Graduated? What's next?

What after graduation?

Thinking about how you shape your career means using different competences:

  • Discover what you are good at and can become (my qualities)
  • Discover what you find important and what you are curious about (my motives)
  • Where can I work, and do I want to work?
  • Who can help me?
  • How do I bring myself into focus?
  • How do I steer my career?

This overview is not exhaustive; we have made a first selection of potentially interesting links, self-tests and modules, ... in your search for a job or internship, ... You can mail suggestions to

You got your master's degree - now what?

Not tired of studying yet? You can always start an additional study after graduating from UHasselt.

After obtaining your master's degree, there are several options. We list a few for you.

Continue studying after your master's degree

Internships after your studies


Orientation year 

Do you as a non-EEA student want to stay in Belgium after graduation, look for a job, or start your own business? Then, you are eligible for a residence permit for a 'search year' or 'orientation year'.

Meet some students and learn about the opportunities available for you in Belgium.

What do I want? Discover your passions

  • What makes me curious? (interests)
  • What do I find important in my life?
  • What do I stand for? (values)
  • What am I going for? (motivation)

Understanding these components helps guide your search.

Interesting links, tools, online sessions, exercises

What can I do? Discover your talents and competencies.

What is going well for me? What have I mastered? What competencies and talents do I have?

Thinking about your competencies and talents ensures that you make a more confident choice (study, work), focus on the competencies you want to improve and profile yourself as a unique person.

Discover your talents and competencies by considering the following points:

Who am I? What am I good at?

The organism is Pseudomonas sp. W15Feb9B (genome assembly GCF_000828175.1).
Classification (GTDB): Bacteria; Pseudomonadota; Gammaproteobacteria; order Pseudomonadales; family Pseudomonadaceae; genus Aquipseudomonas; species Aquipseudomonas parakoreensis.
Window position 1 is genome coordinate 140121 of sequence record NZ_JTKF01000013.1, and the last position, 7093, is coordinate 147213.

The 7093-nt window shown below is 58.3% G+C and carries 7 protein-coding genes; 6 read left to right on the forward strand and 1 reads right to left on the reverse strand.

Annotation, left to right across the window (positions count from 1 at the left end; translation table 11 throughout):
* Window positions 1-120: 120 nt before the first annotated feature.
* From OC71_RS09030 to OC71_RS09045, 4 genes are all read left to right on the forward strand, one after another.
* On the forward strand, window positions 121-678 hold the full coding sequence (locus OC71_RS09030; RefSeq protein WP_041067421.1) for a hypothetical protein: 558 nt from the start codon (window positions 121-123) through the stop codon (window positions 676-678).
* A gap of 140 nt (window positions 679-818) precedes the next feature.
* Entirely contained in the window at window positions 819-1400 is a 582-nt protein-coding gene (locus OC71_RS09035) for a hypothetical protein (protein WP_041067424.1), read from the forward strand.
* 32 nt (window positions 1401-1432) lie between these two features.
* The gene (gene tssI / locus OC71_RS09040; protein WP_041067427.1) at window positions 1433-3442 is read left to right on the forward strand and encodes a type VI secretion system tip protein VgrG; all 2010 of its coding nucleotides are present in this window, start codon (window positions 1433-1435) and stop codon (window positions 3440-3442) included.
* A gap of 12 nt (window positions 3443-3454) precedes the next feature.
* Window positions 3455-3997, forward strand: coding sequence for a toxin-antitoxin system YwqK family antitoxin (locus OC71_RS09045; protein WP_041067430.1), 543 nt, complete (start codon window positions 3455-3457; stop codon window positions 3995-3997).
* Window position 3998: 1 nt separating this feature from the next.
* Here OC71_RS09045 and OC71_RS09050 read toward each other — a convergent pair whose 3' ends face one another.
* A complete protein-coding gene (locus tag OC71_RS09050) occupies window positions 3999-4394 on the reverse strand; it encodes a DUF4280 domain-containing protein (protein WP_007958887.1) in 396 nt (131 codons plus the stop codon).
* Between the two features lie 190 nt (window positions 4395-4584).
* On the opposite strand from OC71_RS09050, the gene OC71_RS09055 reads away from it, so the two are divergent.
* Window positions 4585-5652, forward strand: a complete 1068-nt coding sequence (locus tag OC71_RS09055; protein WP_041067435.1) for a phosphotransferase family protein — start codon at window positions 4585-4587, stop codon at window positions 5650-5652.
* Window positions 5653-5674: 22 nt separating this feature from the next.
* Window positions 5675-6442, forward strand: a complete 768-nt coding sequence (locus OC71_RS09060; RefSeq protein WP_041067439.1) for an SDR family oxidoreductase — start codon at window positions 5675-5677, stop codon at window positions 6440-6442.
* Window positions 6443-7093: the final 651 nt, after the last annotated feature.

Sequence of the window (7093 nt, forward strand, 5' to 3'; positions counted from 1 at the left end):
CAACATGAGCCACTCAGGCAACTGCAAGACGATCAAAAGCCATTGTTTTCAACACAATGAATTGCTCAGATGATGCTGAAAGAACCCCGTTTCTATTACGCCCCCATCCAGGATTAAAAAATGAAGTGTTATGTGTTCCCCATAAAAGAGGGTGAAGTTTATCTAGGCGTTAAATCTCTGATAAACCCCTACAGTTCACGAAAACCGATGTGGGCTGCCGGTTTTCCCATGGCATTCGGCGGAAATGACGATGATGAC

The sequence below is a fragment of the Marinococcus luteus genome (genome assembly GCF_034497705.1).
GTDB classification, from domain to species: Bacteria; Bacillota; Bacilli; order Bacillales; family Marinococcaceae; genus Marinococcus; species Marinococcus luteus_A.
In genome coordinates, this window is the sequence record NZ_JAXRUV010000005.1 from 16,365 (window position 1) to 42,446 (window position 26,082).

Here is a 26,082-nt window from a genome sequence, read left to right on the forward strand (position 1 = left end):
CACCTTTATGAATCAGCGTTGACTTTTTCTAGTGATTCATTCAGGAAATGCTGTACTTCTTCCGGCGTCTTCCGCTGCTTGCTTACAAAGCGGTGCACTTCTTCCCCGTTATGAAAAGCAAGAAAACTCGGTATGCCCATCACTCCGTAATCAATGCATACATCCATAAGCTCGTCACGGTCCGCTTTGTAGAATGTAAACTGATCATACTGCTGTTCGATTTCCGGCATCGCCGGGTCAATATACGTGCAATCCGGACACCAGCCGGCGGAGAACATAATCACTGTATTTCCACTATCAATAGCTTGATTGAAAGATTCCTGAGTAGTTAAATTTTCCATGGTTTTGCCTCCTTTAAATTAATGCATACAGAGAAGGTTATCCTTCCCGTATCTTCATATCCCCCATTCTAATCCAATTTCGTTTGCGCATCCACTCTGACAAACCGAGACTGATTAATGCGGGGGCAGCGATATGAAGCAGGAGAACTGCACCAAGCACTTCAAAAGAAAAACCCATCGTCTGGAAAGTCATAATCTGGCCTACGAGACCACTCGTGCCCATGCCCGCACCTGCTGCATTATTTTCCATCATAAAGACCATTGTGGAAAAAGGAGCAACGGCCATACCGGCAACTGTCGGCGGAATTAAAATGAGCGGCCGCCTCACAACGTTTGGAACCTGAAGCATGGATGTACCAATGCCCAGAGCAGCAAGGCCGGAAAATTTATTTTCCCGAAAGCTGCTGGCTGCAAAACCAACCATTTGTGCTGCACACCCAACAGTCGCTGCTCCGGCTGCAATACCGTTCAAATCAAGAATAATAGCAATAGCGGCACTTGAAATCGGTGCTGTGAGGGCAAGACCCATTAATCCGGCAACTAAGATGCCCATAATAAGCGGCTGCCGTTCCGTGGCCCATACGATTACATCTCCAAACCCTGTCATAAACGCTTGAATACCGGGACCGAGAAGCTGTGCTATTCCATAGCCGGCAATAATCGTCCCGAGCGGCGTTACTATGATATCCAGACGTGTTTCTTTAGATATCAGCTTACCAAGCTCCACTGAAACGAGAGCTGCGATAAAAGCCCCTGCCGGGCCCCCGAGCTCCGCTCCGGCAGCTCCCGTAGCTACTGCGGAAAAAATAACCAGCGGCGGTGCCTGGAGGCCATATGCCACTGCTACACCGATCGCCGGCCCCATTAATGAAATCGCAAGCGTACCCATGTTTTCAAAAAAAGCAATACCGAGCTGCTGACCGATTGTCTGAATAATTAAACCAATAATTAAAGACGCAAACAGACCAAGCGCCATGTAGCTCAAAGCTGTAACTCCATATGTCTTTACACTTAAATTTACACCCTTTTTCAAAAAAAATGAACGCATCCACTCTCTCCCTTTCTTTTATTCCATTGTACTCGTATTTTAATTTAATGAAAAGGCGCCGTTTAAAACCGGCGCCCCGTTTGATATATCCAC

With strengths, you can convince an employer.

Bringing your lesser facets into focus can't hurt, either. An employer will also ask about your lesser strengths, work points or pitfalls. Think about how you can address your work points.

  • Your education (interesting subjects, additional training, internships) and any work (vacation job, volunteer work) taught you in that area.
  • What team roles are there, and what role do I take in a group (group work, youth movement, etc.)? Do I prefer individual assignments to group work?
  • What qualities do friends, other students, and family draw your attention to? In what do they see you excelling?

Interesting links, tools, online sessions, exercises

Contact your study coach to gain insight into your interests, values, talents and competencies and expand your network.

Finding a job

Where can I find general information about the job market?

The Word Economic Forum provides more information on the jobs of the future.
What is the best company for me?

! On numerous websites and platforms, you can sign up for job alerts to constantly inform you about jobs.

Through various channels, you find information about potential jobs. 

Several databases aggregate job postings from employers committed to an inclusive culture (persons with disabilities, etc.).:

Some tips on finding a (first) job

  • Let as many people as possible know you are looking for a job! Speak to your network. Ask about the "refer a friend" actions in some companies (recruitment through recommendation of employees within the company)
  • You can also apply spontaneously to organisations and recruitment agencies. Applying spontaneously means not responding to a particular job advertisement but letting the organisation know you want to work there
  • You can apply to different interim offices (interim jobs). Stepping into an interim office means applying for a job. Make sure you are prepared!
  • Job info fairs are an excellent opportunity to meet potential employers, gather information and make contacts. UHasselt organises the Limburg Job Fair
  • Keep an eye on your program's graduation initiatives via email and BlackBoard

What jobs can I do with my degree?

You can find more information about the career prospects of each study programme (EN) on the UHasselt website (e.g. Master of Management).